PR Connections

A PR Lesson from MLK

Martin Luther King Jr.  was a charismatic activist during the African-American Civil Rights Movement. He used nonviolent methods following Gandhi’s teachings in his efforts toward the Civil Rights Movement. MLK is most famous for his powerful speeches that gave many people inspiration and courage during that time. Because MLK Day was yesterday, I feel that it is appropriate to reflect on what we have learned from him regarding speech writing and presentations.

First, reflect on his most famous and visionary speech, “I Have A Dream.”

Lesson 1- It’s Ok To Wing It Sometimes

You may be surprised that MLK didn’t go exactly with the planned speech script. Yes, he winged it. According to Business Insider, the speech composed of various remarks from a number of speeches King delivered at other times. The most memorable section of the speech was the most unplanned part.

This teaches us that it is ok to go with your gut despite people’s feedback. You are the one on stage, so if you feel uncomfortable with the original plan, change the direction of your presentation. If you don’t believe in what you are saying, your audience will know which will hurt your credibility.

Lesson 2- Back Up Plans Are Essential

It never hurts to have a backup plan. If you are speaking about a specific topic, you should have a list of content relating to the topic that you are well rehearsed in. You should be able to deliver these aspects of the speech or presentation at any moment. This will allow you to alter your presentation to your audience.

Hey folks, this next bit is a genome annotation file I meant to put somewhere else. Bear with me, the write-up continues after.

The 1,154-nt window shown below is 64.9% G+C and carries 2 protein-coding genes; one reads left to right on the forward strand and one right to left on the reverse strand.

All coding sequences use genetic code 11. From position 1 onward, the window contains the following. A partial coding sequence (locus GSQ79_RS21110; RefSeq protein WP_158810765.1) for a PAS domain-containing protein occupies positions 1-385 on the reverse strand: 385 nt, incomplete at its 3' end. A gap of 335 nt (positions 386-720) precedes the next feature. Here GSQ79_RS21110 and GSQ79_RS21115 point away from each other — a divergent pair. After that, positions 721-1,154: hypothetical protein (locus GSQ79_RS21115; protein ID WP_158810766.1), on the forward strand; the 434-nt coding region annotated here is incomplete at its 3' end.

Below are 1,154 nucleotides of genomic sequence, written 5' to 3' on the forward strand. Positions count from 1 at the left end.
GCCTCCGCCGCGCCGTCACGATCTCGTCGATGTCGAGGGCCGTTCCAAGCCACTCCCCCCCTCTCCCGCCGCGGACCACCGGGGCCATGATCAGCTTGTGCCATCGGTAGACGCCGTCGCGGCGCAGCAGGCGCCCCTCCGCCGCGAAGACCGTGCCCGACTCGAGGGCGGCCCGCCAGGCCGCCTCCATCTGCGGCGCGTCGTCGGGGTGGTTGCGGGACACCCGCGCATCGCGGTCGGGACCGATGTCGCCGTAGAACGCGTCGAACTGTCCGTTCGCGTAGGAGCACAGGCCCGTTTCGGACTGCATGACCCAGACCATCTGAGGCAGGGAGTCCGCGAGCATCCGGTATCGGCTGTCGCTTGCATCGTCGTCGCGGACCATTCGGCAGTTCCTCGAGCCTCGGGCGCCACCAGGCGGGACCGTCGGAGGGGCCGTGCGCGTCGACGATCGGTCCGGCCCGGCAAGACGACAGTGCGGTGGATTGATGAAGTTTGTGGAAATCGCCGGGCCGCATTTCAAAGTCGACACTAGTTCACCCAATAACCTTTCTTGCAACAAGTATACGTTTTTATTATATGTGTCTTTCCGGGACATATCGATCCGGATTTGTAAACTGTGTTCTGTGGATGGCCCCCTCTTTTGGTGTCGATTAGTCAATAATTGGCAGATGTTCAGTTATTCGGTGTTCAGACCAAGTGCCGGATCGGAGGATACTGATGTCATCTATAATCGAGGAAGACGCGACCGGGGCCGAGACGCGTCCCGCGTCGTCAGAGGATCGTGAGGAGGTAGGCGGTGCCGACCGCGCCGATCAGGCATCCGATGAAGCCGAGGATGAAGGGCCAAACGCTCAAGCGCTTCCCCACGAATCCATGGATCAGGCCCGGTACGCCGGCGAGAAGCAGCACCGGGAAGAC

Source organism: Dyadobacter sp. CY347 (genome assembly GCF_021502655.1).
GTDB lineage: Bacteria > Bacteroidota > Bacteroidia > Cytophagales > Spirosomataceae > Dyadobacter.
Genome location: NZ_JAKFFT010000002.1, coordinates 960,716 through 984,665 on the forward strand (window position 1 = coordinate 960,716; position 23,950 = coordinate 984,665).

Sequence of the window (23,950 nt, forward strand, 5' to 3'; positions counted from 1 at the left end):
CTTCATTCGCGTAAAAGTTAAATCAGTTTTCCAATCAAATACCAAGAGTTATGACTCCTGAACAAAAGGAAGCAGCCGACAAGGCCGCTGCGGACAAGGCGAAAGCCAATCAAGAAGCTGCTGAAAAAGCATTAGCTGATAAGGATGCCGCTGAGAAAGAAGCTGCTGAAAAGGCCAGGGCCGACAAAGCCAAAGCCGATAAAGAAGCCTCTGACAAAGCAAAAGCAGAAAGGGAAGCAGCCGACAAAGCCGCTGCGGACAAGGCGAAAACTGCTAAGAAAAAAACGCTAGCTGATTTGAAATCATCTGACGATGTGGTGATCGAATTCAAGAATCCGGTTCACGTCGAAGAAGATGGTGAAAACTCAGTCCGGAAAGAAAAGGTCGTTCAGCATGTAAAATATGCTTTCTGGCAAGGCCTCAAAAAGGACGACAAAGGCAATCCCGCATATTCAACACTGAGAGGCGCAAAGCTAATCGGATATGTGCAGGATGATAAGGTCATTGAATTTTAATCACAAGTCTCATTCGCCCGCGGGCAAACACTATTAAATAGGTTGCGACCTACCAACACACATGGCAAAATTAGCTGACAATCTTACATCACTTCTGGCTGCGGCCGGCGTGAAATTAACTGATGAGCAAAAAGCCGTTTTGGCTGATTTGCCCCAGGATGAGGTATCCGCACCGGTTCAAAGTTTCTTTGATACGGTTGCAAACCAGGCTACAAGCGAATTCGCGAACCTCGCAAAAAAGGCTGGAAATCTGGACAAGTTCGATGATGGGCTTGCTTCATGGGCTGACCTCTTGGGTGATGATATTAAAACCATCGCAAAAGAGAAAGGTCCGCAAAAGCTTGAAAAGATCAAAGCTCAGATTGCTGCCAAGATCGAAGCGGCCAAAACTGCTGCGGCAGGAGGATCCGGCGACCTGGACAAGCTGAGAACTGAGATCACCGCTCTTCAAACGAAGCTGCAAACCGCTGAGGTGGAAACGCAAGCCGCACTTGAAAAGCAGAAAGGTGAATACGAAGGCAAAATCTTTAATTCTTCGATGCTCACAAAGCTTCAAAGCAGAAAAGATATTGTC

Lesson 3- Study The Audience

Usually, it is pretty easy to gauge whether you are keeping your audience’s attention (blank stares, playing on cellphones, falling asleep). If this is the case, change the direction of your speech or interact with the audience. You can interact with the audience by asking questions. This is another strategy that you can you can use to help choose the direction of your presentation/speech.

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After analyzing the speech, PR Daily found some lessons for speechwriters to learn from. Here are some writing tactics for speeches.

Lesson 4- Emphasize Important Phrases Through Repetition

Repeating words at the beginning of each clause is known as an anaphora. Anaphoras are used to emphasize a rhetorical effect making the phrases more memorable. The phrase “I have a dream” is repeated in eight different sentences, and this phrase serves as the most memorable part of his speech.

Lesson 5- Use Theme Words

Repetition can also be helpful for keywords in a speech. MLK represents peace, equality, and freedom. Repeating words that support his message emphasize the overall message of the speech. These words are known as “theme words.”

In MLK’s “I Have a Dream,” speech the most commonly used noun was “freedom” (used 20 times.)  Freedom was one of the primary themes of the speech.

Here are some other repeated words that can serve as themes for his speech:

  • justice (8 times) and injustice (3 times)
  • dream (11 times)

Even in 2012, we can learn from great leaders from the past.

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